Film Review: Minions: The Rise of Gru delivers the safe, nonsensical shenanigans we’ve come to expect from such characters

Even though 2010’s Despicable Me was centred around Steve Carell‘s Eastern European reformed super-villain Gru, it was his hoard of indecipherable henchmen – his Minions – that stole the film from under his considerably rendered nose.

They were funny without really trying to be, so it made perfect sense that subsequent films (Despicable Me birthed two sequels in 2013 and 2017) would favour their presence.  Personally, I think you can have too much of a “good thing” so when it was announced that they would be fronting their own film – 2015’s Minions – I was unsurprised but entirely unmoved by such a notion.

Their gibberish was amusing, but could it be tolerated for an entire feature?  Apparently so.  When Minions broke $1 billion at the global box office, the big wigs at Illumination Entertainment – Universal Studios’ very own computer animated subsect – took this as gospel, so here we are with both a Minions sequel and a Despicable Me prequel in Minions: The Rise of Gru, a temporarily entertaining, entirely disposable outing that kids will lap up in spades before, most likely, forgetting much of its existence.

The animation style and visual gags don’t really need to be altered by this point, so, for better or worse, you know what you’re getting yourself into by agreeing to take your little ones along.  It’s easy to be negative about such a film as The Rise of Gru because it doesn’t make a lick of sense and never aims for comedy above its demographic, but, at the same time, why should it? These little creatures practically print money for the studio, so why fix what ain’t broke?

To the credit of Kyle Balda‘s film, it incorporates a Blaxploitation mentality that’s entirely unexpected and, next to the returning Carell, it manages one of the more impressive and, fittingly, wildly assembled voice casts we’ve had the pleasure of hearing this year; you want Taraji P. Henson, Michelle Yeoh, Julie Andrews, Danny Trejo, Lucy Lawless, and the Universal Soldiers, Jean Claude Van Damme and Dolph Lundgren? You got ’em!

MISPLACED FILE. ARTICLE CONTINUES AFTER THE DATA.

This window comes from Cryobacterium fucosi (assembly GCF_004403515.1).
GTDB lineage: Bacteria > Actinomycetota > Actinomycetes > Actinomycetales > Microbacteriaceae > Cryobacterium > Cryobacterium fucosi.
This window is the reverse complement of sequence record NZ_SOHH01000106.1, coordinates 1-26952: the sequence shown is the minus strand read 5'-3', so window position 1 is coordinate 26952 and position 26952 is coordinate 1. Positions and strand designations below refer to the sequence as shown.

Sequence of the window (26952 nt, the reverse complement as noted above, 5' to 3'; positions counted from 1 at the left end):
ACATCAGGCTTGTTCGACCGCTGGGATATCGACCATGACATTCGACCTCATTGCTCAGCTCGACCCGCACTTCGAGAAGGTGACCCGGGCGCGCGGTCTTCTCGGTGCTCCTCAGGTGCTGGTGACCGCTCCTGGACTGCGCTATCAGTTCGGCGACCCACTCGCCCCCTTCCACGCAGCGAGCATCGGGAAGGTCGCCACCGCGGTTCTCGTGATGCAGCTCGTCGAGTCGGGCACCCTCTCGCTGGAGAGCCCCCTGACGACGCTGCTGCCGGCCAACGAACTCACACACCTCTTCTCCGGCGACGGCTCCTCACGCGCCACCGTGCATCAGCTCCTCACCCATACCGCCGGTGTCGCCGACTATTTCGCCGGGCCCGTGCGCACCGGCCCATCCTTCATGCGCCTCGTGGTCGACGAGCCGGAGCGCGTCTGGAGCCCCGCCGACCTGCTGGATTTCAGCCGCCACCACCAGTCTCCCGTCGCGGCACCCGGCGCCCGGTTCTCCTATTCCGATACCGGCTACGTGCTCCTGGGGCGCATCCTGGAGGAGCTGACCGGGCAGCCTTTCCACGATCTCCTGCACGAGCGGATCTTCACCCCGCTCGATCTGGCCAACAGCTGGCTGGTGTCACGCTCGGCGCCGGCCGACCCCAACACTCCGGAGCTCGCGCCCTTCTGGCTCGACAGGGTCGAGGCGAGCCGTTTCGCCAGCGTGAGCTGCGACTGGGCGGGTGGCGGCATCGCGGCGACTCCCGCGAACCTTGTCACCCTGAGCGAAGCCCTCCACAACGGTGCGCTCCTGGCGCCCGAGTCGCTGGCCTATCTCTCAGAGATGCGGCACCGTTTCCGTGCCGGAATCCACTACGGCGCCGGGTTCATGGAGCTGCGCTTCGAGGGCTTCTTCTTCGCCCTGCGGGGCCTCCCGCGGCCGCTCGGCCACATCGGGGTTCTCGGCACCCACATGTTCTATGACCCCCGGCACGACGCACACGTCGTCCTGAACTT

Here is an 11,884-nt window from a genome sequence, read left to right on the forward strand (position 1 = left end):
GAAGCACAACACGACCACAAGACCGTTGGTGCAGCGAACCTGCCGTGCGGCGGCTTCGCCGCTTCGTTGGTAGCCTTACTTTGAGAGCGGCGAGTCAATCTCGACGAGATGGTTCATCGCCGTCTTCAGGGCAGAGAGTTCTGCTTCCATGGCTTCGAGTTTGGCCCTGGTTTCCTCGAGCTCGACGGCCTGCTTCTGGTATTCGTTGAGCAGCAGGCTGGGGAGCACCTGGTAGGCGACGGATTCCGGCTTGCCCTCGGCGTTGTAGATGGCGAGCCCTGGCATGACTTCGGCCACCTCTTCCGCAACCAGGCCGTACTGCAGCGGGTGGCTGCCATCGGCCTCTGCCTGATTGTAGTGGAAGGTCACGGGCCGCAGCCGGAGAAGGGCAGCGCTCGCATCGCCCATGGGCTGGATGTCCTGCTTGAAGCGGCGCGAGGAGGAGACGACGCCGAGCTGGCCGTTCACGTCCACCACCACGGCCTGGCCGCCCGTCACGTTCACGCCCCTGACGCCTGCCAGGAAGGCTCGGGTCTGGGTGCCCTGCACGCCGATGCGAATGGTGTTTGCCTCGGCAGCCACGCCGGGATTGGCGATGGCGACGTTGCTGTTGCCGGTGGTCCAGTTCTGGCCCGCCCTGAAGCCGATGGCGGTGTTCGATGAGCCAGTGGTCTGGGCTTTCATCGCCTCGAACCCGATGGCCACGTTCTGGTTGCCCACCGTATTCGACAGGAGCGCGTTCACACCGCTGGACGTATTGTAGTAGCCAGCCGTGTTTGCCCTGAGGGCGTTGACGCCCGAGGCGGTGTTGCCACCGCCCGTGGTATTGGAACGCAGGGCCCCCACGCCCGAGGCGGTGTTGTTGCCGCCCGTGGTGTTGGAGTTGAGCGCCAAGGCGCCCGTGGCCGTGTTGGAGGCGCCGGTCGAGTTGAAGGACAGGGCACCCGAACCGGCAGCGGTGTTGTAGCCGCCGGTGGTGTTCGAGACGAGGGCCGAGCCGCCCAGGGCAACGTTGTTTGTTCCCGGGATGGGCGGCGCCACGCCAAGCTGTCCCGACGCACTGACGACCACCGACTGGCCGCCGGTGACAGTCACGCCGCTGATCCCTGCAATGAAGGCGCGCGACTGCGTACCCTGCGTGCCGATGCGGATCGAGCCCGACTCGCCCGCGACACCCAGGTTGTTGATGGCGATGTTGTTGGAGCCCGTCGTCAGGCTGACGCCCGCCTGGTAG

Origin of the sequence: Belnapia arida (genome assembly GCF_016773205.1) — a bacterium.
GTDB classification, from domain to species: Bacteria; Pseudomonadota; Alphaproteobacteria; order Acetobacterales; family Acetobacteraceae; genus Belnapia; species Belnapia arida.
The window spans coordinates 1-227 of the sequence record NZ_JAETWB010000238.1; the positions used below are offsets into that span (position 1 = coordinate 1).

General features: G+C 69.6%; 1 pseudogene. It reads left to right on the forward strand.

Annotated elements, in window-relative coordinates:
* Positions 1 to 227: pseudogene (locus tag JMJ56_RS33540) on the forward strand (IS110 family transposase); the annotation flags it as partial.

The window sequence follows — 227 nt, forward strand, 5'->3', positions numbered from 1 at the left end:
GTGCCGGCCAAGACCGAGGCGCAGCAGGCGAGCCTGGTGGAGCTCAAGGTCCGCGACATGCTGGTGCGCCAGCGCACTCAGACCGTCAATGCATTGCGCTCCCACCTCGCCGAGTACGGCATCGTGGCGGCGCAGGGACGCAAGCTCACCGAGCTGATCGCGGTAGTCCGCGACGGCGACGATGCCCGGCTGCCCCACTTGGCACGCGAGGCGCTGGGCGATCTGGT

Set in the 1970’s, where an 11-year-old Gru (still voiced by the not 11-years-old Carell) has already formed a relationship with the Minions – Bryan Lynch and Matthew Fogel‘s script doesn’t waste too much time on their particular backstory here – The Rise of Gru leans lightly into his villainous temperament, with the little tyke wanting nothing more than to front an infamous band of supervillains – The Vicious 6.  Lucky for Gru they’re down a member, having ousted former leader Wild Knuckles (Alan Arkin) at the hands of self-appointed new dictator, Belle Bottom (Henson).

Because there isn’t much of a screening process in the ways of super villain interviews, Gru manages to get face time with the remaining Vicious 5, but, understandably, they don’t take his villainous manners seriously and laugh him out of their office.  Of course, Gru being of villainous frame of mind means he steals the very sacred stone Belle and the crew were after, and in doing so, forms enemies of sorts in herself, Nunchuk (Lawless), a killer nun, the awesomely named Jean Clawed (Van Damme, of course), metal-handed Stronghold (Trejo), and roller skating bad buy Svengeance (Lundgren).

Whilst there’s plenty of fun to be had in the absolute ridiculousness of it all – I haven’t even mentioned Yeoh voicing an acupuncturist-cum-Kung-Fu-master who teaches the Minions her masterful ways – the film is so set in its ways that it brings nothing new to the table.  Additionally, for a film that’s bi-lined “The Rise of Gru”, it does very little with Carell’s character, reminding us that as much as this was his franchise to begin with, his little yellow companions are clearly the focus on any related projects going forward.

If you have found entertainment in any of the Despicable Me or Minions films thus far, chances are that Minions: The Rise of Gru will tickle some of your funny bones across its barely-there 88 minutes.  It doesn’t excite with any new animation techniques and, as humorous as some sequences are, it’s unlikely to register after you have exited the theatre beyond remembering vague giggles at something the Minions did or, for lack of a better word, said.  Kids will undoubtedly love it, and, ultimately, they’re the only audience that really matters with these films, but the incorporation of Blaxploitation dynamics, literal killer nuns, and a soul-infused soundtrack suggest there was the potential to incorporate older-aimed humour throughout.  And that may be the most despicable thing of all that a larger audience range misses out on enjoying these shenanigans as much as their kids will.


Minions: The Rise of Gru is now screening in Australian theatres.

Peter Gray

Film critic with a penchant for Dwayne Johnson, Jason Momoa, Michelle Pfeiffer and horror movies, harbouring the desire to be a face of entertainment news.